3 Kinds of Scams that Target Drivers

3 Kinds of Scams that Target Drivers from North Carolina Lifestyle Blogger Adventures of Frugal Mom

How much do you trust the police officer who pulled you over for speeding? The mechanic who repaired your car after an accident? Or the person on the other end of an ad for a used car? While you probably have nothing to worry about, read about these three scams that target drivers before placing your trust in someone who doesn’t deserve it.

Fake Police Officers

The scam: Would it ever occur to you that the police officer who pulled you over for speeding isn’t actually a police officer at all? Believe it or not, some brazen fraudsters will pose as law enforcement officials in order to collect money on fake speeding tickets. In Calgary, for example, a fake officer pulled over unsuspecting drivers and told them they either needed to pay him directly for a speeding ticket or risk going to jail.

What can you do to protect yourself? Be wary if you’re pulled over by a cop who is driving an unmarked car and not wearing a uniform. You have the right to ask a police officer for their badge number and identification. If you’re unsure whether the traffic stop is legitimate, you can also call 911 to confirm you’ve been pulled over by a real officer.

Insurance Fraud

The scam: Unfortunately, insurance fraud is a pervasive problem that costs Ontario drivers an estimated $1.6 billion each year. While there are a few ways that drivers can fall victim to insurance fraud, the most common happens at the auto body shop where their car is serviced after an accident. A recent investigation by a Canadian insurer revealed that 9 out of ten mechanics committed fraud when working on cars that had been damaged in collisions. The offenses ranged from billing for services that didn’t happen causing (and charging for) further damage to the vehicles.

What can you do to protect yourself? When looking for a mechanic, consult with your insurer to see if they have a list of preferred vendors. Solicit a few quotes, and ask for estimates that clearly outline the required work. Consider it a red flag if the mechanic asks you to sign a blank work order – something you should never do. Make sure you get a detailed bill when the work is done, and double check it to make sure you received all the services and parts that were charged. Finally, if you suspect the shop isn’t being honest, consult with your car insurance provider to find out what to do next.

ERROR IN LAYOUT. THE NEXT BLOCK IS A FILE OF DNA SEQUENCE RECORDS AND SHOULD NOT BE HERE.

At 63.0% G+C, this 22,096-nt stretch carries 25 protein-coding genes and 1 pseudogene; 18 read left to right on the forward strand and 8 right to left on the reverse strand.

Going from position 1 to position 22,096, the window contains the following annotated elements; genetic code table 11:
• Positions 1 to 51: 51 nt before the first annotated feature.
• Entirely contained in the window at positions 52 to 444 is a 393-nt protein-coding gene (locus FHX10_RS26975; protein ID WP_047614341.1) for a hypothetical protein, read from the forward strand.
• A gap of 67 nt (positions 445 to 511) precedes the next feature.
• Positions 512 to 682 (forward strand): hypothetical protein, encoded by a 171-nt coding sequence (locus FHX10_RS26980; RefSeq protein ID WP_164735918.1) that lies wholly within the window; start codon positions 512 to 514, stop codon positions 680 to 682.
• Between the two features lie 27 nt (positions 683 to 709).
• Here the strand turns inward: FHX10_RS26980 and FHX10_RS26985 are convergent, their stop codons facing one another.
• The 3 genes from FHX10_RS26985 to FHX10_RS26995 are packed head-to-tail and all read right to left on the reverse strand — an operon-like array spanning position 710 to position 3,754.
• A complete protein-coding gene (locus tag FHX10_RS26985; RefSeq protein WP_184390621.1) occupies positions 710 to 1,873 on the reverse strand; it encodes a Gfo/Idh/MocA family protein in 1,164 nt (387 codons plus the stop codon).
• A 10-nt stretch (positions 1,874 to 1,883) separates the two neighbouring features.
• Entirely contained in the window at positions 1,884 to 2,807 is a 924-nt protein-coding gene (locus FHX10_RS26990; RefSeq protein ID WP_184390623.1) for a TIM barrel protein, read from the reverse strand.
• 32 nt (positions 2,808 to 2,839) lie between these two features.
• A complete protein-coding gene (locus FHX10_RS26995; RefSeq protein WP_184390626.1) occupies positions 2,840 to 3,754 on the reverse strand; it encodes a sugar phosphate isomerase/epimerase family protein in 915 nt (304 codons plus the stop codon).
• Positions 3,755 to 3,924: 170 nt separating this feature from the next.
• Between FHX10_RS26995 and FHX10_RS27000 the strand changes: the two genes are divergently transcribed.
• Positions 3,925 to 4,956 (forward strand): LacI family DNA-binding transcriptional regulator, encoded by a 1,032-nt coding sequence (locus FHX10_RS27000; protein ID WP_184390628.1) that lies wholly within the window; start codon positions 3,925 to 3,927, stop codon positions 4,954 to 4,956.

Phony Used-Car Sellers

The scam: The Ontario Motor Vehicle Industry Council (OMVIC) warns of professional scammers targeting drivers that are in the market for a used car. These fraudsters post phony online car ads with too-good-to-be-true prices and then weave elaborate stories to explain why the car isn’t available for a test drive (for example, they recently moved and the car is in storage). Once the buyer sends a deposit for the vehicle, the “seller” disappears.

What can you do to protect yourself? The OMVIC advises consumers to watch out for these warning signs when reviewing car ads: it’s a local ad, but the car is located out of town; there are excuses as to why a test drive or inspection isn’t possible; the pictures don’t reflect the season or the supposed location of the vehicle; the vehicle is priced below market value; the seller promises to ship the vehicle to you if you put the money in a trust or escrow account.

Luckily, most people you encounter aren’t trying to trick you! But it’s worth understanding the common red flags that point to a potential scam so you can prepare and protect yourself if something doesn’t seem quite right. It never hurts to trust your instincts and ask for more information, rather than risk losing money to a criminal.

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